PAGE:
When her nomination was announced by Gov. Sununu, Commissioner Stewart said why such a diverse department is important: “We represent so much of what is great about our state. We can leverage those unique assets to attract and retain a skilled workforce while providing top-notch customer service to our residents and visitors.”

Responding to questions from the N.H Preservation Alliance, Stewart noted New Hampshire citizens’ well-known ability to draw on grassroots support to reach community goals, including for historic preservation projects, is something that drew her to the position – as did the skill and passion of the department’s staff – and that she looks forward to new opportunities. “While I’ll be helping our staff continue the excellent work they’ve done for generations, I’m also focusing on showing how all of the elements of the DNCR work together to provide what folks love about New Hampshire, and to raise awareness of all that we offer.” 

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Here are some other thoughts from Stewart, in response to recent questions from the Preservation Alliance:
What drew you to this new position?

I’ve been living and working in New Hampshire for almost two decades, spending time in communities of all sizes, across the entire state and I’ve seen first-hand that our natural and cultural resources are places, experiences and treasures that define who we are and how we connect with each other. New Hampshire is famous for using grassroots support to get things done, including for historic preservation. I’m honored to be in a position to advocate on behalf of not just the NHDHR but all five of Department of Natural and Cultural Resources’ divisions every day.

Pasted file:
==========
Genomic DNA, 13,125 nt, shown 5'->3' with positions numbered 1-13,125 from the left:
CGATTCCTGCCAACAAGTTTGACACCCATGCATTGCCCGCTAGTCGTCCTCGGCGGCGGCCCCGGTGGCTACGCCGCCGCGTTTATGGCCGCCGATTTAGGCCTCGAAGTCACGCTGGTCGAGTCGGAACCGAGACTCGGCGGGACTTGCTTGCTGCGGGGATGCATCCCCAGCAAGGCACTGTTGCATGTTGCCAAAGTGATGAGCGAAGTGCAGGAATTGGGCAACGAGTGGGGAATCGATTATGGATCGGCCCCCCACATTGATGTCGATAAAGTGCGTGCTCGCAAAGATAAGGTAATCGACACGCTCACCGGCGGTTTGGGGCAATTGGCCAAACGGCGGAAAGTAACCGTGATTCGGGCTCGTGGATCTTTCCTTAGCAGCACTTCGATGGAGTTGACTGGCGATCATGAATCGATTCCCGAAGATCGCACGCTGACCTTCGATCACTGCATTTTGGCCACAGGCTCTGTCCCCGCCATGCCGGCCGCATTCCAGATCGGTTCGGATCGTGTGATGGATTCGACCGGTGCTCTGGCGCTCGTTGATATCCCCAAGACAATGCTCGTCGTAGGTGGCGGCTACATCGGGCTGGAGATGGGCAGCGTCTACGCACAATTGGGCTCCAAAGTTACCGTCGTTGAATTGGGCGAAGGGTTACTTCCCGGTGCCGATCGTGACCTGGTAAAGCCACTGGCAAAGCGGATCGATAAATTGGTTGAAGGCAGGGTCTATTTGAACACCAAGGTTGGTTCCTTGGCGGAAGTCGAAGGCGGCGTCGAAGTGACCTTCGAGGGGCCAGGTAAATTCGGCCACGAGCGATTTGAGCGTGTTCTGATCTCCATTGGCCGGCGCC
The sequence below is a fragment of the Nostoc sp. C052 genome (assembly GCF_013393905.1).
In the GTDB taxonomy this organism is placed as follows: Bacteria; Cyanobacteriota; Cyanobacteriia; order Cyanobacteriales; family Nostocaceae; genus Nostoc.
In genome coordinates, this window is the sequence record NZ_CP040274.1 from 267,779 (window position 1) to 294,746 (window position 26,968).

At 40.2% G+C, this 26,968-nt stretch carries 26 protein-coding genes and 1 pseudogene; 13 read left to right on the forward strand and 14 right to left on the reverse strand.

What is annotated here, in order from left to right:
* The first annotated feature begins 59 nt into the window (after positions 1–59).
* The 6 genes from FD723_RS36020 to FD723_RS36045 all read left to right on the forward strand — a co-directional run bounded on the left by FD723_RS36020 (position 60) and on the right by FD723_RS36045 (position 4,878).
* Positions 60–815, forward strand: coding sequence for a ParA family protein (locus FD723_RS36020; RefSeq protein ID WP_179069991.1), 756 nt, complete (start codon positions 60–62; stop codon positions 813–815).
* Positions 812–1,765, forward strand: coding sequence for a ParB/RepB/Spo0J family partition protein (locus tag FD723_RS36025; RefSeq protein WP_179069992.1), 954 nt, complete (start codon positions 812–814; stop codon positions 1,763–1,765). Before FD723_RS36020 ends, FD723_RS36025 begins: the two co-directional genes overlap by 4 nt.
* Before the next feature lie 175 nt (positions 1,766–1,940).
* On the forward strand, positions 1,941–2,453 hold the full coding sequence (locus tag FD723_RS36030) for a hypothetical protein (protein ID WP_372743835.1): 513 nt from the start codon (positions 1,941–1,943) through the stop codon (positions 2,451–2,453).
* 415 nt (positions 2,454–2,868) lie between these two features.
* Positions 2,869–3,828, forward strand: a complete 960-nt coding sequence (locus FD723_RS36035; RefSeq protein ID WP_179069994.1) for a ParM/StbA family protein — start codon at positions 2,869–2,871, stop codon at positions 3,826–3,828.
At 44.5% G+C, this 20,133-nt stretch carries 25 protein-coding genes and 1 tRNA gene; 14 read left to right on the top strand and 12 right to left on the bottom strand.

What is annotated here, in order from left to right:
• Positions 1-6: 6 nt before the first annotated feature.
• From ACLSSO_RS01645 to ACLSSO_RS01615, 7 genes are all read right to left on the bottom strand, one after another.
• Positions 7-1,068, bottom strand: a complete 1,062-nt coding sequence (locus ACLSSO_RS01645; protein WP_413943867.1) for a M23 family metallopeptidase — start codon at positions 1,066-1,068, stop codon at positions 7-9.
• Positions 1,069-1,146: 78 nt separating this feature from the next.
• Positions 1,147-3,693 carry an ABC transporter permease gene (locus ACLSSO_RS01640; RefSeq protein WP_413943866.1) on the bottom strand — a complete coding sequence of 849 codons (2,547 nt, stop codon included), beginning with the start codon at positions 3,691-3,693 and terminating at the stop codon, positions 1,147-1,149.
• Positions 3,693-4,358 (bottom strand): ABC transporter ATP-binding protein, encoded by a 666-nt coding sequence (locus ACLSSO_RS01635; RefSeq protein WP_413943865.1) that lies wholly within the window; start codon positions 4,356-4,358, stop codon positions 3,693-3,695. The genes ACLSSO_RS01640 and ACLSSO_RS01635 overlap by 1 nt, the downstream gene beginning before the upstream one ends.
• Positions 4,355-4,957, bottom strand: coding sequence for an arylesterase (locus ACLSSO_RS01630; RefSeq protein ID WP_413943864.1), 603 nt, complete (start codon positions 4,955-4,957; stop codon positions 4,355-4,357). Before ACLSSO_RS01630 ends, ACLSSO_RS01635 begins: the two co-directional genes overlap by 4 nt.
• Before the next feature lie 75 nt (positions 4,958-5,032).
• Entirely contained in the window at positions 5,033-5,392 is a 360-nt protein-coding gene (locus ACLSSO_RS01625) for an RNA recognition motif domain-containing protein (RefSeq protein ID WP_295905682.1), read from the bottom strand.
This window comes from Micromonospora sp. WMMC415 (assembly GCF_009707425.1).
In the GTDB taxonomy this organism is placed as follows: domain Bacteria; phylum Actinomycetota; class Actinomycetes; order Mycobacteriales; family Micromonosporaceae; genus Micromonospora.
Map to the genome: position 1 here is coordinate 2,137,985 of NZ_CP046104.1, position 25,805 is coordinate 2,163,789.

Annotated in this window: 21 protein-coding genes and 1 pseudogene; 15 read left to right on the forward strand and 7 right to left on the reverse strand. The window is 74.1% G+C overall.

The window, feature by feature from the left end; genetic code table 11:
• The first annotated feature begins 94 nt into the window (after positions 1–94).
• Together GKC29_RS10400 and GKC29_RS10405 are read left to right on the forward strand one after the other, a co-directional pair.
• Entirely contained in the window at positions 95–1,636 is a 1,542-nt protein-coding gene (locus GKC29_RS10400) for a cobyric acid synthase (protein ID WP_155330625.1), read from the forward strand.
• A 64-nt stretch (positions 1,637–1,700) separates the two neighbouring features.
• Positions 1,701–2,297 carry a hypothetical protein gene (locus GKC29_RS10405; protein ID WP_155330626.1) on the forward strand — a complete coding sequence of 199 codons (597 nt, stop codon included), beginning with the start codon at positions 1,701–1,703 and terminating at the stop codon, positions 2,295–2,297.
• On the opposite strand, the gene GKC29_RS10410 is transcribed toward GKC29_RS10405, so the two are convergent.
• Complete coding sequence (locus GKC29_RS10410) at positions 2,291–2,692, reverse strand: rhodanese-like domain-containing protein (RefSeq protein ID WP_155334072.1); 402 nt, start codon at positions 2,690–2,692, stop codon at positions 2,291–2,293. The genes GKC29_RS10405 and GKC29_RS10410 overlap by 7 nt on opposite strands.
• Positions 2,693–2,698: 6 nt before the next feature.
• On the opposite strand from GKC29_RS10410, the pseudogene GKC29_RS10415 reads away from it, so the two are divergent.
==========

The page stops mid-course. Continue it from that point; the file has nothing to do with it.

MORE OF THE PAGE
What are your priorities for the Department?

Our mission at the Department of Natural & Cultural Resources is to protect, preserve and manage a wide variety of natural, recreational and cultural resources. One of my priorities is to ensure that our residents, workforce and visitors to our state have access to all of the above and have the very best experiences possible. We’re a full-service department in that we are dedicated to not only historical resources, but also state forests, libraries, arts organizations and artists, and our wonderful state parks (many of which are important from a historic preservation standpoint, by the way). While I’ll be helping our staff continue the excellent work they’ve done for generations, I’m also focusing on showing how all of the elements of the DNCR work together to provide what folks love about New Hampshire, and to raise awareness of all that we offer.

What are some of your favorite historic buildings, communities or preservation success stories?

That’s kind of a trick question because there’s so much to love in New Hampshire from a preservation standpoint. But the first thing that comes to my mind is our amazing town halls. I’ve had the opportunity to spend time at town halls all across the state. The history when you walk into them is palpable. They’ve served and continue to serve as inspirational backdrops for community gatherings and town hall meetings, and each one has its own unique charm. A few of my favorites include the Bedford Town Hall, the Peterborough Town Hall, the Canterbury Town Hall and the Sandown Town Office.